Google in China Case Study Brief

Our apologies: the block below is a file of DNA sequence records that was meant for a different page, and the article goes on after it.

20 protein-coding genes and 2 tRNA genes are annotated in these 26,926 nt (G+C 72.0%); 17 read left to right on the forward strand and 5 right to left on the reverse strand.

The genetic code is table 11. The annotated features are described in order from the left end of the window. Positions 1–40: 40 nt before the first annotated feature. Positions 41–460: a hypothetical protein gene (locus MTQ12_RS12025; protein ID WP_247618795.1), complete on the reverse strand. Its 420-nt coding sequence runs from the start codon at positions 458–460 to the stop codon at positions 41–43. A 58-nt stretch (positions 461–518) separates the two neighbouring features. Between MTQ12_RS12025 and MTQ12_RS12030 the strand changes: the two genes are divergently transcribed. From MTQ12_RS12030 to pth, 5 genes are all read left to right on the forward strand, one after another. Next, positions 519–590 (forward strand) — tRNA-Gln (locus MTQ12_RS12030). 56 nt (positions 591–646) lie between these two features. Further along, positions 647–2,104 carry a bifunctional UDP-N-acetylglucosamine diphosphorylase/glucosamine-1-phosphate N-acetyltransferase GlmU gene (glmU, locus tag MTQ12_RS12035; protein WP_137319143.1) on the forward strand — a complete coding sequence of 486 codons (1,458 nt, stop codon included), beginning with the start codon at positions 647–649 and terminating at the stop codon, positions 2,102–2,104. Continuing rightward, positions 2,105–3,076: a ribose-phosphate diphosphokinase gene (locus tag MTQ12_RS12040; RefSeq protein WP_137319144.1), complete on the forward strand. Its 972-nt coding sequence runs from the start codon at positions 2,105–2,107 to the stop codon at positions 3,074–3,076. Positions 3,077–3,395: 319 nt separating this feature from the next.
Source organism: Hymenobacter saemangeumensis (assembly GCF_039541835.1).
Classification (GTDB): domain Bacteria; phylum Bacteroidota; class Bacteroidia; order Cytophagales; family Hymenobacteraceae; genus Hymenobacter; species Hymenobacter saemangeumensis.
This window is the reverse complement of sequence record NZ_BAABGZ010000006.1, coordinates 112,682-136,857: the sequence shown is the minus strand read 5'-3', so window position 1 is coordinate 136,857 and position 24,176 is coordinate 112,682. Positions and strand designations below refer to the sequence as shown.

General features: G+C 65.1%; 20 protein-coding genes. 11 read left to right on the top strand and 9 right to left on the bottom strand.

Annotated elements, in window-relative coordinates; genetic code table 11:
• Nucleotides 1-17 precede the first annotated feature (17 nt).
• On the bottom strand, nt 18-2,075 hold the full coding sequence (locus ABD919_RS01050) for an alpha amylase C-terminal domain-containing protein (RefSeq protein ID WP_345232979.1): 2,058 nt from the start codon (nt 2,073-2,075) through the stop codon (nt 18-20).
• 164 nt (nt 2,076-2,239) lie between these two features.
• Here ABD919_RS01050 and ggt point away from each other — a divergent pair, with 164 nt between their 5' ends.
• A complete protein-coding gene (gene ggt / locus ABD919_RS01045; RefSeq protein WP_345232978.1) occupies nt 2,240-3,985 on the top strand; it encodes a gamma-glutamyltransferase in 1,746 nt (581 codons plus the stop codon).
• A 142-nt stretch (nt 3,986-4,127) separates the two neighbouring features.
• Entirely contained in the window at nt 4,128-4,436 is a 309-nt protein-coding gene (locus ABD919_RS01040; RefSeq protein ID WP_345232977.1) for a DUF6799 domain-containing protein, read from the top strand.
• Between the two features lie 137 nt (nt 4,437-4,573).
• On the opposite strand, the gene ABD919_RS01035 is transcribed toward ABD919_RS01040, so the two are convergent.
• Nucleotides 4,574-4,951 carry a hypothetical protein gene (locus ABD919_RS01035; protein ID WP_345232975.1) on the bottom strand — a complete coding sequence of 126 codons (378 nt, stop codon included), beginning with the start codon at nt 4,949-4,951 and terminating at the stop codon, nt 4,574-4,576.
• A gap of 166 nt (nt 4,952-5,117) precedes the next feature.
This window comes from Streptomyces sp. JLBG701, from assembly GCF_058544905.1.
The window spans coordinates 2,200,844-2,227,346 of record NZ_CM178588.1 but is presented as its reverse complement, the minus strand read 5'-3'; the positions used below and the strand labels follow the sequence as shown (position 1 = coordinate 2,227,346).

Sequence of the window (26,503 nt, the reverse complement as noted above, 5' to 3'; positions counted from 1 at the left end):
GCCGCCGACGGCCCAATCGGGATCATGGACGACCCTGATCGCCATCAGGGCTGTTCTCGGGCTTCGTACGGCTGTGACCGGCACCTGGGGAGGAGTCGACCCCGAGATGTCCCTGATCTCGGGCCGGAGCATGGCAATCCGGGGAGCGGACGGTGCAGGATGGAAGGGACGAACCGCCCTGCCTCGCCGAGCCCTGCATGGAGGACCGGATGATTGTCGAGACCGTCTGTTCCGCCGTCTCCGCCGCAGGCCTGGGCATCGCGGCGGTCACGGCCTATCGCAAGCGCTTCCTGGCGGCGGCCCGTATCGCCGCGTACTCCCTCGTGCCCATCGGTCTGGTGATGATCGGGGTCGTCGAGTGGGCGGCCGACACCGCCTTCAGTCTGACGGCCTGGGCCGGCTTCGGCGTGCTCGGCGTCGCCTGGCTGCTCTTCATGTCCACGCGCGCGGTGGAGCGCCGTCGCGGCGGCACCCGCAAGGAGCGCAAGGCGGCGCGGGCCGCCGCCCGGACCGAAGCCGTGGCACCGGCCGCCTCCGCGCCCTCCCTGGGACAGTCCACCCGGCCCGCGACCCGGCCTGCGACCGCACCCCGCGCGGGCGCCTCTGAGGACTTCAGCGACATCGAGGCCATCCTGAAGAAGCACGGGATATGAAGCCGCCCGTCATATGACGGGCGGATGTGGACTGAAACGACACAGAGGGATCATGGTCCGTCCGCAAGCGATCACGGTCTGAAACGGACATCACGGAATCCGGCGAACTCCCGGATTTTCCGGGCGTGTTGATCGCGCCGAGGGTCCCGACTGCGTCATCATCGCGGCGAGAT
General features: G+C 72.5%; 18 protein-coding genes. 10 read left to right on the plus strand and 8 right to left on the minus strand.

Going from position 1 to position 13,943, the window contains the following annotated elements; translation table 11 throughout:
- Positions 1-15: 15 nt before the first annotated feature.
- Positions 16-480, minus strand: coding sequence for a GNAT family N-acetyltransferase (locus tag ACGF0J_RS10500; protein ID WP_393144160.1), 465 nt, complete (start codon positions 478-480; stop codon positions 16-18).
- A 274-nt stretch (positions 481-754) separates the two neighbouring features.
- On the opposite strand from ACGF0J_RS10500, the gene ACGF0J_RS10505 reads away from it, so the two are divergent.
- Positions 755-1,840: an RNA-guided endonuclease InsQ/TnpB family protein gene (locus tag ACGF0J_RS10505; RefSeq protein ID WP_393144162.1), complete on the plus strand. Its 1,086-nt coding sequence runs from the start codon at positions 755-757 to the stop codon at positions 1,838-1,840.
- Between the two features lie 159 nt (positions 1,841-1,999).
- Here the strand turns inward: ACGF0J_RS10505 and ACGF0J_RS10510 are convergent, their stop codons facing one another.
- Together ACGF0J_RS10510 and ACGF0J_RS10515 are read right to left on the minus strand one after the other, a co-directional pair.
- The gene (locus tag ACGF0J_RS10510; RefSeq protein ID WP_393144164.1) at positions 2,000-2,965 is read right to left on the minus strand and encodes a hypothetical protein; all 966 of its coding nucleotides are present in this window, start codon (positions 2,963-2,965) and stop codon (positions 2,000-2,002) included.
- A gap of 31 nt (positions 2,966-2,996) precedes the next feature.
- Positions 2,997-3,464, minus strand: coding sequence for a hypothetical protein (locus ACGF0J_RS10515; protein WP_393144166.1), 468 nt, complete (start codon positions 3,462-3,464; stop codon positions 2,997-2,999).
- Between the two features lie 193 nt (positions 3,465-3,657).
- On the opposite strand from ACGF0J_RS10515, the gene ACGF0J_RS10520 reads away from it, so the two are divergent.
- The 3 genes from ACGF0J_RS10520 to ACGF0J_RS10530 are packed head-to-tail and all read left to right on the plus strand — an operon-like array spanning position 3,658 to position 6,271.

When entering an international market, it has become increasingly popular for companies to provide services as a transition into a new market (Ball, Geringer, Minor, & McNett, 2010). In early 2006, Google made a deal with the People’s Republic of China (PRC) to launch Google.cn, an indigenous version of the search engine run from within China. However, China’s Internet policies along with Google’s ineffective observations of market and cultural diversity hampered Google’s success. This brief will address key questions of Google that led to their inability to successfully obtain China’s leading ISP market share. Before deciding to accept PRC’s censorship laws, Google should have questioned what they could do to avoid PRC regulations. The Great Firewall of China sanctions using the Internet to subvert state power, incite ethnic hatred, or encourage propaganda (MacLeod, 2006). Google’s mistake was they failed to realize the Great Firewall’s protection can be bypassed by establishing proxy servers outside of China or regional websites from within China. Servers in Hong Kong or Macau would have been beneficial, as censorship is not imposed in these areas. They are recognized by international treaty and are not confined by laws restricting PRC propaganda (Internet Censorship in the People's Republic of China, 2010). Secondly, Google should have asked what Chinese internet users value in technology. Google failed to realize that China’s approximately 140 million internet users actively engaged in e-commerce are a total market in itself. Instead of Google developing appropriate technology for China users, it integrated what worked in the U.S. to China, which is a prime example of the self-reference criterion (Rein, 2007). The market in China is too big to consider it an auxiliary market, thus requiring new systems to be put in place to compete with Chinese internet firms, such as Baidu. One way to divert this problem was to...
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